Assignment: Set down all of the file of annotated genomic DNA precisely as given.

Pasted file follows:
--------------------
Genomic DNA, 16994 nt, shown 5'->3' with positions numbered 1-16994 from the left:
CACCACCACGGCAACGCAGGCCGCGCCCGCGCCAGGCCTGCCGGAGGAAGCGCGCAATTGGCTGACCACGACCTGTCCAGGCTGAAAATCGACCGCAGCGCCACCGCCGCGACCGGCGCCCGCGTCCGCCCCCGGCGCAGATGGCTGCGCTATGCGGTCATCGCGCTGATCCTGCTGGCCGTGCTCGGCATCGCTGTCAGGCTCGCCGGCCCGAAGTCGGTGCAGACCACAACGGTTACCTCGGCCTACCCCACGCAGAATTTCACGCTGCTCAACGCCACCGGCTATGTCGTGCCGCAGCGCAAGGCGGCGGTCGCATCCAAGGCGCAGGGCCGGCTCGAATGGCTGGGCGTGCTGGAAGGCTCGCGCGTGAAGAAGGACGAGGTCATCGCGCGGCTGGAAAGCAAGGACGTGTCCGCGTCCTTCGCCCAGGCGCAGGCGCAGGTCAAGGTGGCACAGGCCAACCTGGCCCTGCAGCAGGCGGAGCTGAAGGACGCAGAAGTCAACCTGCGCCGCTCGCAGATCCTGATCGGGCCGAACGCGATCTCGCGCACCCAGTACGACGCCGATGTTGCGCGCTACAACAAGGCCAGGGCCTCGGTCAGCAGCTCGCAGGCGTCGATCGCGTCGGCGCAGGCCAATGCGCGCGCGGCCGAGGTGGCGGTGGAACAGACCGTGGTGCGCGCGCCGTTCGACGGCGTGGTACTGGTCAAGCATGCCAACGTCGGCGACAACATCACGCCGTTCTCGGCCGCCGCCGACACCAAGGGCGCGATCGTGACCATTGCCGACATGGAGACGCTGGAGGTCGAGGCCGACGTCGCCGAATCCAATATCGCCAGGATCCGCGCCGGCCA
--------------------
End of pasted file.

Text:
Genomic DNA, 16994 nt, shown 5'->3' with positions numbered 1-16994 from the left:
CACCACCACGGCAACGCAGGCCGCGCCCGCGCCAGGCCTGCCGGAGGAAGCGCGCAATTGGCTGACCACGACCTGTCCAGGCTGAAAATCGACCGCAGCGCCACCGCCGCGACCGGCGCCCGCGTCCGCCCCCGGCGCAGATGGCTGCGCTATGCGGTCATCGCGCTGATCCTGCTGGCCGTGCTCGGCATCGCTGTCAGGCTCGCCGGCCCGAAGTCGGTGCAGACCACAACGGTTACCTCGGCCTACCCCACGCAGAATTTCACGCTGCTCAACGCCACCGGCTATGTCGTGCCGCAGCGCAAGGCGGCGGTCGCATCCAAGGCGCAGGGCCGGCTCGAATGGCTGGGCGTGCTGGAAGGCTCGCGCGTGAAGAAGGACGAGGTCATCGCGCGGCTGGAAAGCAAGGACGTGTCCGCGTCCTTCGCCCAGGCGCAGGCGCAGGTCAAGGTGGCACAGGCCAACCTGGCCCTGCAGCAGGCGGAGCTGAAGGACGCAGAAGTCAACCTGCGCCGCTCGCAGATCCTGATCGGGCCGAACGCGATCTCGCGCACCCAGTACGACGCCGATGTTGCGCGCTACAACAAGGCCAGGGCCTCGGTCAGCAGCTCGCAGGCGTCGATCGCGTCGGCGCAGGCCAATGCGCGCGCGGCCGAGGTGGCGGTGGAACAGACCGTGGTGCGCGCGCCGTTCGACGGCGTGGTACTGGTCAAGCATGCCAACGTCGGCGACAACATCACGCCGTTCTCGGCCGCCGCCGACACCAAGGGCGCGATCGTGACCATTGCCGACATGGAGACGCTGGAGGTCGAGGCCGACGTCGCCGAATCCAATATCGCCAGGATCCGCGCCGGCCA